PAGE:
Investing in CEE region – Poland / Slovakia / Czech Republic / Hungary

May 15, 2020 Poland

Poland, Slovakia, the Czech Republic, and Hungary are key CEE countries, attracting investments from all over the world. And although one would expect that it would be Poland – the biggest economy, country, and nation among CEE countries – who will excel, yet it seems that foreign investors prefer rather Slovakian, Czech or Hungarian economy. Surely it is not purely a coincidence.

Population / 2020

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Area

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Poland’s population is 3,5 times of Czech Republic, 4 times of Hungary and almost 7 times of Slovakia. The area of these countries has a similar proportion.

GDP per capita / 2019

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Slovakia, Hungary and the Czech Republic are significantly richer than Poland. Disposable income is higher in these countries. Therefore, their economy is relatively stronger boosted by individual consumption. As a result, there are ultimately more public funds to be disposed of and invested in order to effectively attract investors. Plus less funds need to be spent to help poorer people.

Marginal PIT rates / 2020

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Despite the fact that the disposable income of Poles is at the bottom, the Polish government applies the highest marginal personal income taxation – 32%. This has a negative effect on individual consumption. Moreover, there are other charges imposed by the Polish government – do not forget about social security and health insurance contributions. Additionally, in case of HNWIs (annual income exceeding PLN 1M), an additional 4% solidarity charge is imposed. Combined, even 40% is taken from the individual’s gross income.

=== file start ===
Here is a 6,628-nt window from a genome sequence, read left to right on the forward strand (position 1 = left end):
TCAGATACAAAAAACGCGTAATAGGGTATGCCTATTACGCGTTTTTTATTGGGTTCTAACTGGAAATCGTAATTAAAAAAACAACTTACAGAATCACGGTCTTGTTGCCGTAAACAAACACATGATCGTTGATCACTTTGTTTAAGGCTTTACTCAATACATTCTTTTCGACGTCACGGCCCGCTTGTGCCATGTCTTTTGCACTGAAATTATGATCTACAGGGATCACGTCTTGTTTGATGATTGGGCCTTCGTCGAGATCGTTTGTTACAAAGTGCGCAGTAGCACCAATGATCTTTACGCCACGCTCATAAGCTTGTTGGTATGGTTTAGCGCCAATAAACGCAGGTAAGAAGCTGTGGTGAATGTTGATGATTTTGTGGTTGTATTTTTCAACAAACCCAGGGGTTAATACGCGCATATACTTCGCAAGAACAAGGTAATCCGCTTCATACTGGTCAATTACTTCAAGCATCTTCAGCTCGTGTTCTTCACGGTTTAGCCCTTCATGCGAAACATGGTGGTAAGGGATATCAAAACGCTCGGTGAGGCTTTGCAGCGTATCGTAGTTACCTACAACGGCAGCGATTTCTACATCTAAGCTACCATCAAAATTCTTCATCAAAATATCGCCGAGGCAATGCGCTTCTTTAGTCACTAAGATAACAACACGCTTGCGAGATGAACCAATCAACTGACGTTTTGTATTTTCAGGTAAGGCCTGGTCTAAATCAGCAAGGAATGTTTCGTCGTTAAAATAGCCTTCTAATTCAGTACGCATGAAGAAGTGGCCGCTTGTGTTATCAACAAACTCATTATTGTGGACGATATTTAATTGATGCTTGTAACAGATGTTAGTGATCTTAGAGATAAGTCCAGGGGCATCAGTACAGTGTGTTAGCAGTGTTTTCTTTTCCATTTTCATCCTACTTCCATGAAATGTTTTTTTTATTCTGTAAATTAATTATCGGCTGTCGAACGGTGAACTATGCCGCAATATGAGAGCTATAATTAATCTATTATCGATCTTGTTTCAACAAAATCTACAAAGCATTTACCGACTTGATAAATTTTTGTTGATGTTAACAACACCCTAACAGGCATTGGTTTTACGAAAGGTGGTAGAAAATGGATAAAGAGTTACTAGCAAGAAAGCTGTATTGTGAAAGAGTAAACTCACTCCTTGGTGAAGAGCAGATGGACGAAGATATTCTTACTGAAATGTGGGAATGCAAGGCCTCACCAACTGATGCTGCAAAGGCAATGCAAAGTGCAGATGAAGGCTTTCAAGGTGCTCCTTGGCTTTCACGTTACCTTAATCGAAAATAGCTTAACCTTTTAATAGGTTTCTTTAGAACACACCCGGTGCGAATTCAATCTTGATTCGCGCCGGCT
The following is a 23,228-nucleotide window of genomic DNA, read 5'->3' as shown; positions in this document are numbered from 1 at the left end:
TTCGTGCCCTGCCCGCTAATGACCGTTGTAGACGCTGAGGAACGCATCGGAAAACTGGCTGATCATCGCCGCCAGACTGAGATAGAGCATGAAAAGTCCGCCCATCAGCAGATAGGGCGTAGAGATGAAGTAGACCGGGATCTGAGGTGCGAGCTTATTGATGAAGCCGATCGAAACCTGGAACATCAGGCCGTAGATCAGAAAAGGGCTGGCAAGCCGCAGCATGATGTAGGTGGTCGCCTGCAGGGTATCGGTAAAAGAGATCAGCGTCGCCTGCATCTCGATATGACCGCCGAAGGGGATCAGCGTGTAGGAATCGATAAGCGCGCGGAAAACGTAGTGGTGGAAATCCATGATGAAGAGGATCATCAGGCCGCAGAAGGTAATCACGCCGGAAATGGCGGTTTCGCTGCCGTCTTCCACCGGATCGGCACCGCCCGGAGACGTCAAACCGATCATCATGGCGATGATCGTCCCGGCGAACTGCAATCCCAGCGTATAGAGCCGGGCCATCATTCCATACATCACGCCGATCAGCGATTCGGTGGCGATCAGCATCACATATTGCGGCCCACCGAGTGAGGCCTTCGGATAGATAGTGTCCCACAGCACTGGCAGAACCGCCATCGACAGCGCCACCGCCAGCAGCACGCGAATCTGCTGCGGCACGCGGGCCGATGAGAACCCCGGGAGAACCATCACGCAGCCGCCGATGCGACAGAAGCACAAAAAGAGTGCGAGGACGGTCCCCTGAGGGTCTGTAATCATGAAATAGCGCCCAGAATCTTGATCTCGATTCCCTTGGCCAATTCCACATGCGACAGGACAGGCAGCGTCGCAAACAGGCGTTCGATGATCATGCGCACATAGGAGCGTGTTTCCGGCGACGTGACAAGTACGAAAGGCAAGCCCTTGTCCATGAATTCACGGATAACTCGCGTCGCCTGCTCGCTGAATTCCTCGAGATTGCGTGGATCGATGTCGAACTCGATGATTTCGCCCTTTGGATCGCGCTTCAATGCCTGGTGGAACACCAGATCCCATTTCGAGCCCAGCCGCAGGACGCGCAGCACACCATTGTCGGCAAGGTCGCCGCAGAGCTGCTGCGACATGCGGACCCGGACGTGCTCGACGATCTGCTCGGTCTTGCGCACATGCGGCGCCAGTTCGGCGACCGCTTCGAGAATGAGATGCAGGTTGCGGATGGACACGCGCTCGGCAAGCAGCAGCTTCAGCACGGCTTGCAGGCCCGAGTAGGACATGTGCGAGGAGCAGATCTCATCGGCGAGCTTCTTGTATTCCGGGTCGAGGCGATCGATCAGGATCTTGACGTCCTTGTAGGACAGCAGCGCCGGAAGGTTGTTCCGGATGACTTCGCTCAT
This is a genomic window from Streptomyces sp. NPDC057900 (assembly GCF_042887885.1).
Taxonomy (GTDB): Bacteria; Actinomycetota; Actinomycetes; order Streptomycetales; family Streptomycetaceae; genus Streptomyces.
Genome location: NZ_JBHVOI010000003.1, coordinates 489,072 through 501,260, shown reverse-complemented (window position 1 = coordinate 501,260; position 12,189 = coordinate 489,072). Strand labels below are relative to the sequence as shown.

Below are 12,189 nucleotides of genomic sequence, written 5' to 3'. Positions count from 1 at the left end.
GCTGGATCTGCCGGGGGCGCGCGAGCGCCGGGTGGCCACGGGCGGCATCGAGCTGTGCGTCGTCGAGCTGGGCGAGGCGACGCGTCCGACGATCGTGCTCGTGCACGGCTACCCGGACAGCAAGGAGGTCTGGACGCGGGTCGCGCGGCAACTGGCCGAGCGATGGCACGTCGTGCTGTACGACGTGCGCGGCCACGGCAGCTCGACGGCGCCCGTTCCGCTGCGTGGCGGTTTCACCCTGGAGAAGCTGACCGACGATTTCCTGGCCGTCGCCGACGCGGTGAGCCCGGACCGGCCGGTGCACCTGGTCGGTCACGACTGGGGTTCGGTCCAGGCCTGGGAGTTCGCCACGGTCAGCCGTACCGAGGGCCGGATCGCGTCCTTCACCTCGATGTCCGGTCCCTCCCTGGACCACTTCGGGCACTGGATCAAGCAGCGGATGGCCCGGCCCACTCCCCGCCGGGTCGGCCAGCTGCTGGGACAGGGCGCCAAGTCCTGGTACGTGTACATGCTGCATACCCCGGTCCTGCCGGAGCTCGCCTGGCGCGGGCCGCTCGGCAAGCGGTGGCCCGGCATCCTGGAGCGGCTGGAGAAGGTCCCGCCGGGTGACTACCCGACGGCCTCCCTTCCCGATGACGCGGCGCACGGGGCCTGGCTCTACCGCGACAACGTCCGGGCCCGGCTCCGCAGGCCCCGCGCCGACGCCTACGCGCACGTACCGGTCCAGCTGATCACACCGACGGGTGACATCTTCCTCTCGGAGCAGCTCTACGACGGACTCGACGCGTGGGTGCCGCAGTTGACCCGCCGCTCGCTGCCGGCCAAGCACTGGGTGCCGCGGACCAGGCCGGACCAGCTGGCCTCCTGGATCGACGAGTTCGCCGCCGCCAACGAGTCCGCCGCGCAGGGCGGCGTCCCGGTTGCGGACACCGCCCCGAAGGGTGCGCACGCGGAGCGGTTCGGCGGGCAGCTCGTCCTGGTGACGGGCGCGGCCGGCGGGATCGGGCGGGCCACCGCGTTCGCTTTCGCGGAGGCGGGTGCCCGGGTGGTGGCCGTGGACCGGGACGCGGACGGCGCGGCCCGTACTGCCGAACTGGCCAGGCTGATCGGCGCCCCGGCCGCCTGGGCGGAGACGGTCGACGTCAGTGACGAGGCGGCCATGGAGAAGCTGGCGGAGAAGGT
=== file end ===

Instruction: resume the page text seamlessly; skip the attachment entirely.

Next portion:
Marginal employee’s social security charges / 2020

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Again, Poland has the highest marginal social security contributions. Additionally, there is also a health insurance contribution imposed at 9%, whereby 7,75% of the basis is tax-deductible.

General CIT rate / 2020

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At first sight, it looks like the level of CIT burden is similar between our countries. However, when you go into the details, you will notice that Hungary, Slovakia, and the Czech Republic introduced R&D / IP-Box regimes a long time ago, whereby reasonable Polish provisions were implemented only a few years ago. But the most important difference from the Polish tax system attracting the investors is local participation exemption in the Czech Republic, Hungary, and Slovakia. This instrument allows to reinvest profits generated in these countries without tax leakage upon the sale of shares in subsidiaries. This is why you see most of the automotive industries from the CEE region located in Slovakia, Hungary, and the Czech Republic, and only a few in Poland.

Prime office yield / 2019Q3

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Offices – sqm available / 2018

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Yield realized in capital cities of Poland, Hungary, and the Czech Republic are on a similar level, whereby yields derived in Bratislava are significantly higher. However, due to the relatively largest amount of space that may be allotted to real estate development, it seems that it is the Polish real estate market that has the highest potential. In this context, instead of introducing very restrictive WHT provisions which already are scarring the investors out, the Polish government should take the example of effective legislation and business-minded approach from its Czech, Hungarian and Slovakian colleagues to boost the Polish economy, especially in these uncertain times.

Łukasz Bączyk
Head of Tax
E: lbaczyk@asbgroup.eu

Jarosław Szajkowski
Tax Manager - Tax Adviser
E: jszajkowski@asbgroup.eu

Marta Skrodzka
Tax Manager - Tax Adviser
E: mskrodzka@asbgroup.eu

Piotr Szeliga
Tax Manager - Tax Adviser
E: pszeliga@asbgroup.eu

Paweł Jóźwik
Tax Manager - Attorney-at-law
E: pjozwik@asbgroup.eu